Twenty-one years ago Rolls-Royces were still made in Crewe. They were a decade away from fundamental change. Yet their dignity seemed unshakeable as this motoring column from 17 June 1990 shows. And 'personal imports' to beat Car Tax and VAT was still newsworthy.
SUNDAY TIMES: Motoring, Eric Dymock
Upwards of a thousand Rolls-Royces are converging on Castle Ashby in Northamptonshire today for the Rolls-Royce Enthusiasts' Club Annual Rally. It will be a meeting of hearts and minds as well as cars. Rolls-Royces are as close to Britain's soul as Big Ben or Land of Hope and Glory, yet as with other pillars of the establishment, it is easy to expect too much of them.
Dignified and regal, beautifully made and long-lasting, Rolls-Royces are as imposing as ever they were. You are more likely to be taken for a pop star at the wheel of one nowadays than a Member of the House of Lords. They tend to be bought more by 'new' money than by the old aristocracy who seem to be happier in Range Rovers and green wellies.
Adjusting one's expectations means not assuming a Rolls-Royce will handle like a Mercedes-Benz, nor be as quiet as one of the new Japanese luxury cars. It means driving them in a fitting manner, not too fast, and avoiding harsh braking or acceleration. The older parts of the suspension were not designed to avoid the diving and leaping that go with clumsy driving.
Rolls-Royce chauffeurs like Rolls-Royce cars are expected to keep their composure at all times. At the chauffeurs' school they are instructed how to open a door, then shut it with a satisfying clunk, like the door of an old First Class railway carriage, as the passengers sink into the Connolly-leather chairs, kick their shoes off, and curl their toes into the shaggy carpet.
Rolls-Royce's tradition of naming cars after ghosts began in 1907, when Claude Johnson, responsible for the creation of the marque as much as the two euphonious partners, had their thirteenth 40/50 finished in aluminium paint, and the carriage lamps and fittings silver-plated. It was named The Silver Ghost
The latest Silver Spirit is less ethereally quiet. It is probably noisier than some of the graceful old cars gathering at Castle Ashby, the difference is that it does 120mph, and accelerates to 60mph in a vigorous 10 seconds.
Its worst shortcoming is the tiresome hum from the air intake of the 6.75 litre V-8 engine which would pass unnoticed in a Sierra or a Cavalier, but as in the tale of the princess and the pea, quite spoils the cushioned luxury of a car that costs £85,609, and does between 12 and 15mpg. With a little effort you feel the fuel consumption could reach single figures.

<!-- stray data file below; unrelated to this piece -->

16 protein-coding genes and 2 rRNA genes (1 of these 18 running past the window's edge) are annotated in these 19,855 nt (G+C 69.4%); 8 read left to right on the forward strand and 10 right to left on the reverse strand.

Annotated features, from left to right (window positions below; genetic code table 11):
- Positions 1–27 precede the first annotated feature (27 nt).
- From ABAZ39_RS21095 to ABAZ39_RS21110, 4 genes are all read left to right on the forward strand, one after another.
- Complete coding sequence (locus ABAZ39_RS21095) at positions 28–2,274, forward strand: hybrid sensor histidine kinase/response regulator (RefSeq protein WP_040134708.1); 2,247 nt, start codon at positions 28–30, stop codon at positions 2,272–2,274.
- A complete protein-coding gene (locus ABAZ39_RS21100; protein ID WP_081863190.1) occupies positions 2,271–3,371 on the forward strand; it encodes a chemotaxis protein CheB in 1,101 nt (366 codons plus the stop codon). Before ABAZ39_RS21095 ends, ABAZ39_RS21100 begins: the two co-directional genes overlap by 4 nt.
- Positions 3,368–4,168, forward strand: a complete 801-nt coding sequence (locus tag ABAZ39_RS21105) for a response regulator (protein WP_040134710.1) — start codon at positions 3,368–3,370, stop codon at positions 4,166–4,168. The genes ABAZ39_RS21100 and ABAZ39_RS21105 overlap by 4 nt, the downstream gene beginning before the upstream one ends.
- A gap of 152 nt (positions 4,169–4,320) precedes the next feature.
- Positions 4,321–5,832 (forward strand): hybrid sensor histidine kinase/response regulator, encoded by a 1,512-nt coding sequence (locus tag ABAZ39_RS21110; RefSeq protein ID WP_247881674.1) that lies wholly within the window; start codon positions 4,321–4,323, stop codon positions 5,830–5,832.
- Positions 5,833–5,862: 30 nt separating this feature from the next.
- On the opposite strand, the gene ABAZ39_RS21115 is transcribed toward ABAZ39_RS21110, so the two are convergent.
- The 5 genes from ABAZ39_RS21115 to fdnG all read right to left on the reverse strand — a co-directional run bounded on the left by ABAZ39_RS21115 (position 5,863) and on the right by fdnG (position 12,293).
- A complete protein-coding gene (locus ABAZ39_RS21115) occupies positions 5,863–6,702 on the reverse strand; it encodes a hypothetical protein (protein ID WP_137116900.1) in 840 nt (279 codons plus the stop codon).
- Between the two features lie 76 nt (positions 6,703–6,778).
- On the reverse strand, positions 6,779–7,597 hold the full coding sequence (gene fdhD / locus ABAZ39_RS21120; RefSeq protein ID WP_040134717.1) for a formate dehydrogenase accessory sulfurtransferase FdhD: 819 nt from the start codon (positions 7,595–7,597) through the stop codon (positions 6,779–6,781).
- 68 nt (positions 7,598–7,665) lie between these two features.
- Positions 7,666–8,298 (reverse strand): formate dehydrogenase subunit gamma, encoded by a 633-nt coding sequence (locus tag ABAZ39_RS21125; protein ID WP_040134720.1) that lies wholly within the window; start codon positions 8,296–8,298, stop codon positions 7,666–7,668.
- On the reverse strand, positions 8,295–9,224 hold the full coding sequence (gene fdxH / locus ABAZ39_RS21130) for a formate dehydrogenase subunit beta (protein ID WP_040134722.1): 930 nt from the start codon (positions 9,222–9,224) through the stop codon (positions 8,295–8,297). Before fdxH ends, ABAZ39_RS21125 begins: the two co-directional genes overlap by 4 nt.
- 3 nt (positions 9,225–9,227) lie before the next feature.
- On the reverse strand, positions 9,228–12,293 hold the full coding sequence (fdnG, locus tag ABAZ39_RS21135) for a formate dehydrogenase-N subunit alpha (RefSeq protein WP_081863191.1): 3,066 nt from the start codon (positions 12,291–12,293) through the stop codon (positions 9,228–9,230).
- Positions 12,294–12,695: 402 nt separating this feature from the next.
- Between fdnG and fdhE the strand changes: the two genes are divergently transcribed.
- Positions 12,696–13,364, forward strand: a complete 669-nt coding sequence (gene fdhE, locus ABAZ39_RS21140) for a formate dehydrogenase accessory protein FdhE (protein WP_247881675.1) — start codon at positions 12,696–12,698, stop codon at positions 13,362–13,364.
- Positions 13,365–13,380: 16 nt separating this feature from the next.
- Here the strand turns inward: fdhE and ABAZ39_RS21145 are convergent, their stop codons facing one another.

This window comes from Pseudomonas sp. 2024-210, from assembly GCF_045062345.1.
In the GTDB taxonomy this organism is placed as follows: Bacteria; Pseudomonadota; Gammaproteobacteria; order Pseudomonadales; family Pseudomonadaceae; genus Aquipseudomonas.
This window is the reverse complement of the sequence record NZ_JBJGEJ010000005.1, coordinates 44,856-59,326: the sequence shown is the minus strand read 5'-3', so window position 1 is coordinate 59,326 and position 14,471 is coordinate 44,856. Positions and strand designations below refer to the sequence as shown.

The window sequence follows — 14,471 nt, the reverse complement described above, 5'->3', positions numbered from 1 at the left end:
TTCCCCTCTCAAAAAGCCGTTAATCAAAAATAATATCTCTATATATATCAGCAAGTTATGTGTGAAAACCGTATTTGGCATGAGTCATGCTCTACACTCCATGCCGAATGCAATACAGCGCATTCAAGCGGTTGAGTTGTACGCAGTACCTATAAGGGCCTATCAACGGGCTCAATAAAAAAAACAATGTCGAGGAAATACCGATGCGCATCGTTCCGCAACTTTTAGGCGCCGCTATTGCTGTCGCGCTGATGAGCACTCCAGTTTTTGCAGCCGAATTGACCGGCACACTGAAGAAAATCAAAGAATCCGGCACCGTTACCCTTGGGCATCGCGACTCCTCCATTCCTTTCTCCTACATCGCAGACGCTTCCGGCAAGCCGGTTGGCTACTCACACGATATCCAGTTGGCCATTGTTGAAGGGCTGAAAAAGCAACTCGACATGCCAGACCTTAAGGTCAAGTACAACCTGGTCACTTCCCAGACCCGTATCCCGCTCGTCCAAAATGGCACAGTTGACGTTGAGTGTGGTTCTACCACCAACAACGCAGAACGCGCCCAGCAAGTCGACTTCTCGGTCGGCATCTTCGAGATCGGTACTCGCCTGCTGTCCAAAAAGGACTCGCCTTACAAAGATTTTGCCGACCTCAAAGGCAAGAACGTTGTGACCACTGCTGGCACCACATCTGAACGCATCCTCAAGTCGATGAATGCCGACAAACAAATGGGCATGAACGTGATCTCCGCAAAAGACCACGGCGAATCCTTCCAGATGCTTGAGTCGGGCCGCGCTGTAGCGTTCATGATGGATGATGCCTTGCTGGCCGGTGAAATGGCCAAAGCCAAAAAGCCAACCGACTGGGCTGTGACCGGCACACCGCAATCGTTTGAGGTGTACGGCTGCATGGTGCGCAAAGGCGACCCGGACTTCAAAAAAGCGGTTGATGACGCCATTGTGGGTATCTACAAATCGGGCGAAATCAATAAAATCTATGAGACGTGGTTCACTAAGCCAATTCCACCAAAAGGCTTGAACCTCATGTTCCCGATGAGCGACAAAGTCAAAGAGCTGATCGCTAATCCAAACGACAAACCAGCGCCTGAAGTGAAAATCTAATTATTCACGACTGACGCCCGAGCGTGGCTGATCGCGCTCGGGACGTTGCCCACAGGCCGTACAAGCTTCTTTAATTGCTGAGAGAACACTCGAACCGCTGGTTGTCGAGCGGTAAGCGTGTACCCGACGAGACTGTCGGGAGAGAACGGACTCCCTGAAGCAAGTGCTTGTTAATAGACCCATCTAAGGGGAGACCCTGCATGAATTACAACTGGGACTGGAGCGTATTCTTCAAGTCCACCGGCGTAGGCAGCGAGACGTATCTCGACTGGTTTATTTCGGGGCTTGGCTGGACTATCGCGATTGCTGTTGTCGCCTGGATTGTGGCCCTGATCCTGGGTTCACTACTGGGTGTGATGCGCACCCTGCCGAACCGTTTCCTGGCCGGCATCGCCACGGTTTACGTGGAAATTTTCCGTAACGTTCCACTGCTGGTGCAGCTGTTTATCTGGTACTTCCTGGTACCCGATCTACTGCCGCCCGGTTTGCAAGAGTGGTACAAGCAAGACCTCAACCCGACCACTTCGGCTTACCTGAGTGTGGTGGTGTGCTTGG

The heavy thirst is the result of the blunt aerodynamics and the car's weight of 2350kg (5180lb, 46cwt). The controls are all light, but at seventeen and a quarter feet (5.3metres) it is a large car. The ride is now extremely good, with the new adaptive ride control which senses speed, steering, and the disturbance made by road bumps. The sensors then stiffen or slacken the springing within milliseconds, making this the best-riding and best-handling Silver Spirit yet.
Body roll on corners is firmly checked, and the old floaty motion has gone.
The interior of the Silver Spirit is of matchless quality, with further refinements to the two-tier air conditioning system. Unlike those of BMW and Mercedes-Benz, it divides horizontally, giving the occupants the choice of warm feet and a cool head as opposed to a cool driver and a warm passenger.
There is usually so much noise in a car that the quality of an elaborate stereo system is squandered. The Silver Spirit is quiet enough for pop stars to appreciate its ten speakers (two tweeters in the demister panel, mid-range and bass units in the front doors and tweeter and mid-range units in the rear doors) and, for those of their lordships who still have them, to hear Today in Parliament in perfect peace.
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SUNDAY TIMES: Motoring, Eric Dymock
Rolls-Royce has at last had to concede that machines make cars better than people can. Sir Henry Royce, whose engineering credo was that, "There is no safe way of judging anything except by experiment," would probably have agreed. He would go to any lengths to achieve excellence and had he known about it, he would have embraced computer-controlled machining with enthusiasm.
Changing the habits of a lifetime has not come easily. The old wartime factory at Crewe still has machinery, which still looks as though it made Merlin engines for Battle of Britain Hurricanes and Spitfires. They did, and are gradually being replaced by automatic cutters and drillers to turn out better components than the most skilled craftsman.